Posted: 7/28/2018 by Brian Corwell, MD (Updated: 3/19/2019)
Click here to contact Brian Corwell, MD

Delayed Onset Muscle Soreness (DOMS), aka “muscle fever”

Muscle pain and weakness following unfamiliar exercise

Occurs after high force, novel (unaccustomed) eccentric muscle contractions

               Occasionally isometric in an extended position

Eccentric exercise – controlled elongation

Slowly lowering yourself to start position doing pullups for example

Time of onset

Begins 6 to 12 Hours after exercise, Peaks 2-3days post and resolves in 5-7 days

               Speed of onset and severity are often related

How do you know if you have it?

Much like the flu, you know it when you have it. The simple act of getting out of a car, sitting down or walking down stairs is excruciatingly painful.

Cause:

Exact cause is unknown. Thought to be due to sarcolemma damage leading to intra cellular calcium release and activation of proteolytic enzymes. Creatine kinase leaks from muscle cells into plasma attracting inflammatory cells.

Treatment:

Best treatment is prevention: Repeated bout effect – a bout of eccentric or isometric exercise can prevent DOMS from the same exercise for 4-12 weeks.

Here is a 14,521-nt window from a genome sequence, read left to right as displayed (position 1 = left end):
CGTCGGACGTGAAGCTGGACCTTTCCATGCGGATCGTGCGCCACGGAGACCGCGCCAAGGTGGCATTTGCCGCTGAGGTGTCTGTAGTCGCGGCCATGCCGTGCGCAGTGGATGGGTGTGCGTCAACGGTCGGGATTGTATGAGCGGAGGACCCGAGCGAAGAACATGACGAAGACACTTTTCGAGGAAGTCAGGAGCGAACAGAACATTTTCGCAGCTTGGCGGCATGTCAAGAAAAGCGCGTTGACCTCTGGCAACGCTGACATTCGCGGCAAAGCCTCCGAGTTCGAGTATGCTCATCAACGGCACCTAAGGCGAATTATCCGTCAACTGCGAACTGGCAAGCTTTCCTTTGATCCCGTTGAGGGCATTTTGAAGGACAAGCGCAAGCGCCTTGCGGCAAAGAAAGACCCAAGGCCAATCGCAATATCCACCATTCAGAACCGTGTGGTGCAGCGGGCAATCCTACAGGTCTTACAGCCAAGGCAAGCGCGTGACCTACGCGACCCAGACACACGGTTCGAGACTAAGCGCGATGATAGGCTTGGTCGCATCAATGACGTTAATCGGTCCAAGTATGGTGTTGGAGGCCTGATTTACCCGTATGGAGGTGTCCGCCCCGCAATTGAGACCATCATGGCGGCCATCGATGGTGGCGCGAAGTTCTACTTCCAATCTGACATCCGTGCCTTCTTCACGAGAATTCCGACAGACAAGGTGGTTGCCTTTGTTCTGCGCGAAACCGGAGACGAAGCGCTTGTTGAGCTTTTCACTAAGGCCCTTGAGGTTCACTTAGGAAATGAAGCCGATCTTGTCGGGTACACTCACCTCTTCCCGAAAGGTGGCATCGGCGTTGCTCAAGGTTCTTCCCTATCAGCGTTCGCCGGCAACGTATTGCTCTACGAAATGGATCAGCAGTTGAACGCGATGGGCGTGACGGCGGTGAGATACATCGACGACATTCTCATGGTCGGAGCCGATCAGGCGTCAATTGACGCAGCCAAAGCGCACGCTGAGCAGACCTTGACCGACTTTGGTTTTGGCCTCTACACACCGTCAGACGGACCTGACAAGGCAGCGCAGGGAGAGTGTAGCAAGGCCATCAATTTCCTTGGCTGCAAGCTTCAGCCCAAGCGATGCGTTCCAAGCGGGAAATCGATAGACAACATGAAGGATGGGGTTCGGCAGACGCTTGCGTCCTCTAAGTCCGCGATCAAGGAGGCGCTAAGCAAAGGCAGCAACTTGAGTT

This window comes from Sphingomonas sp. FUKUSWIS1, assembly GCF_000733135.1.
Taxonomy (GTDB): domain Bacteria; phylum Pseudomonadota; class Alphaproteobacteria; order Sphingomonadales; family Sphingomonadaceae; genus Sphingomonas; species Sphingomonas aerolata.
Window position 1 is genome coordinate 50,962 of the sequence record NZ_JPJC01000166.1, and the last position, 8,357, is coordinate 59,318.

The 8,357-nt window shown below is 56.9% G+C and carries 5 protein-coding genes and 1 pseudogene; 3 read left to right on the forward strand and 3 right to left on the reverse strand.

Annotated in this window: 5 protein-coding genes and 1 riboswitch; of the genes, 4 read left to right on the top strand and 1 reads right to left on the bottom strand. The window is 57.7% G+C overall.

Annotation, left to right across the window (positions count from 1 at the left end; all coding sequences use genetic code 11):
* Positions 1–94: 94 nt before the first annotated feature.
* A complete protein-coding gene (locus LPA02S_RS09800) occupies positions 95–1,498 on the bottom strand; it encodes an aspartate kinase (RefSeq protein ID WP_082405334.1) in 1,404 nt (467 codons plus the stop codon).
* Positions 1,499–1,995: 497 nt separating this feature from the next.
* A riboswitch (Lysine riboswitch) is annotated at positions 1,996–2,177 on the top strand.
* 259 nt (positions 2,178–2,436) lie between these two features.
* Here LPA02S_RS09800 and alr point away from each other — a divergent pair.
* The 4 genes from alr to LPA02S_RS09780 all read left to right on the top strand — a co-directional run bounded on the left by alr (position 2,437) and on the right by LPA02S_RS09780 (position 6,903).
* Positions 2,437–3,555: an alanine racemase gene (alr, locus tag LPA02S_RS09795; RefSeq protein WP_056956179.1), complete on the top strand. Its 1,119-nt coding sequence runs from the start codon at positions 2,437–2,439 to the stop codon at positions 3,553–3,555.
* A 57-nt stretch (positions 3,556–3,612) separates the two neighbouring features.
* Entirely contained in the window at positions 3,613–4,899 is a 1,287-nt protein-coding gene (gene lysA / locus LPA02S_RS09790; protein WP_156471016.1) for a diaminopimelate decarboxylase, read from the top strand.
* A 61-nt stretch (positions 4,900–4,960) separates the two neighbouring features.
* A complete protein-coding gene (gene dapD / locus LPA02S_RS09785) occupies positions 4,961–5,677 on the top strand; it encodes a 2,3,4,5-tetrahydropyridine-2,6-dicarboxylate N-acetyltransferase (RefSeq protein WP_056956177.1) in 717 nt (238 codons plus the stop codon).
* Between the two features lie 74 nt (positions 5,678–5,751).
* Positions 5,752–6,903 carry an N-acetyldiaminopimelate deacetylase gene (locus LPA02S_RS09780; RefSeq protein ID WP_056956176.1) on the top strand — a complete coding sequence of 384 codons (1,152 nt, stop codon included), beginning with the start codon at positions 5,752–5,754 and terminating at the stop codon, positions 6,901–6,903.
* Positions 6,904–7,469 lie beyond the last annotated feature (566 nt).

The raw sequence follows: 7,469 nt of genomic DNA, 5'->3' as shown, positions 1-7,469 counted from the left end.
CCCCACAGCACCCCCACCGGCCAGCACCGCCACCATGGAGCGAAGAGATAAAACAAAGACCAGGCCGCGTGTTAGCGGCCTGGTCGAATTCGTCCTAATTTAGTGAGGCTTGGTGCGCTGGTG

Stretching before exercise has not been shown to be effective prevention

Other modalities: rest, ice, heat, massage, electrical stimulation

Take home:

Eccentric exercises or novel activities should be introduced progressively over a period of 1 or 2 weeks at the beginning of the sporting season or the start of a new, novel exercise routine. For example, not starting the Insanity day one workout without “pretraining.” This will reduce the level of physical impairment and/or training disruption and lead to gains with much less pain.

 


Category: Toxicology

Title: Can transaminase and CK ratio help differentiate rhabdomyolysis vs. delayed acetaminophen overdose?

Keywords: transaminitis, delayed acetaminophen toxicity, rhabdomyolysis (PubMed Search)

Posted: 7/26/2018 by Hong Kim, MD, MPH (Updated: 3/19/2019)
Click here to contact Hong Kim, MD, MPH

Elevated transaminases are found in both rhabdomyolysis and delayed acetaminophen (APAP) toxicity. Establishing the cause of elevated transaminase can be difficult when there is unclear history of acetaminophen ingestion.

A retrospective study of patients with delayed acetaminophen toxicity or rhabdomyolysis from 2006 to 2011 was recently published.

The authors compared AST/ALT, CK/AST and CK/ALT ratio of 

  • 160 in the rhabdomyolysis group
  • 68 in the acetaminophen overdose (all)
  • 29 in the delayed acetaminophen overdose group

Results

AST/ALT ratio

  • Rhabdomyolysis group: 1.66
  • APAP overdose (all): 1.38
  • Delayed APAP overdose: 1.3